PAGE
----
Simone Biles

Noushad Thekkayil/EPA-EFE/Shutterstock

Simone Biles was reluctant to follow her friends and colleagues' leads by publicly accusing Larry Nassar of sexual abuse because she did not want to be labeled and have her horrific ordeal overshadow her career.

In 2018, the 55-year-old former U.S.A Gymnastics and Michigan State University doctor was sentenced to 40 to 175 years in prison for sexually abusing dozens of young female gymnasts, including Biles, and "Fierce Five" members McKayla MaroneyGabby DouglasAly RaismanJordyn Wieber, Madison Kocian and Kyla Ross, under the guise of medical treatment.

Biles, who won gold medals at the 2016 Summer Olympics, talked about her ordeal in an interview with Priyanka Chopra for her YouTube series If I Could Tell You Just One Thing, released on Wednesday.

When asked when she knew she was abused, the Olympic champion said, "There was a time I asked my friend and I called her and I asked her the definition of 'sexually abused,' because some of my other friends, they had had it worse than me," the 22-year-old athlete said. "She said, "If he did that and that, you've been sexually abused.' I kind of brushed it off, and I was like, 'No, I'm am not willing to put that out there for the world to see. They're not going to see Simone the gymnast. They're going to see Simone as a sexual abuse survivor.'"

"So I denied it and I buried it and I was very depressed," she said. "I like, never left my room. I was sleeping all the time and I told one of my lawyers, I said, 'I sleep all the time because it's the closest thing to death.'"

Biles said she told her mom about the abuse first.

"I had just read the story about my friend coming out and I was balling and I called my mom and then I told her," she said. "And we had like, detectives come and stuff like that and that was the moment when I realized...It wasn't easy. I feel like I'm a stronger woman today and I feel like telling my story has helped younger girls."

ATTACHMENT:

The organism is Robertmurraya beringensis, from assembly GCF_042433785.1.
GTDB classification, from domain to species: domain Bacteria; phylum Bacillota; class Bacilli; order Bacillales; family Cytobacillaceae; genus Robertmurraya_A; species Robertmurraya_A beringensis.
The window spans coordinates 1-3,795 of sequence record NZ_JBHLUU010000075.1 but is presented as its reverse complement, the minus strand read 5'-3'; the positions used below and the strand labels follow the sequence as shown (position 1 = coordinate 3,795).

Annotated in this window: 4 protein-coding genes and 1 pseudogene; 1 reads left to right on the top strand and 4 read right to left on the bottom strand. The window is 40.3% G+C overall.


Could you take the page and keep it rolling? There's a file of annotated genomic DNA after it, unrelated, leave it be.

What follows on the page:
Biles revealed her past abuse publicly via social media, in January 2018. She wrote, "After hearing the brave stories of my friends and other survivors, I know that this horrific experience does not define me. I am much more than this. I am unique, smart, talented, motivated and passionate. I have promised myself that my story will be much greater than this and I promise all of you that I will never give up. I will compete with all of my heart and soul every time I step into the gym. I love this sport too much and I have never been a quitter. I won't let one man and the others that enabled him to steal my love and joy."

She later spoke about her ordeal and mental health on the Today show and on Good Morning America.

"I still go to therapy, and I'm on anxiety medicine now because I had a lot of ups and downs throughout the year and trying to figure out what was wrong," she said on GMA. "So, I go to therapy pretty regularly. It's not easy, but the people surrounding me are some of the best so it makes it a little easier."

  • Share
  • Tweet

We and our partners use cookies on this site to improve our service, perform analytics, personalize advertising, measure advertising performance, and remember website preferences. By using the site, you consent to these cookies. For more information on cookies including how to manage your consent visit our Cookie Policy.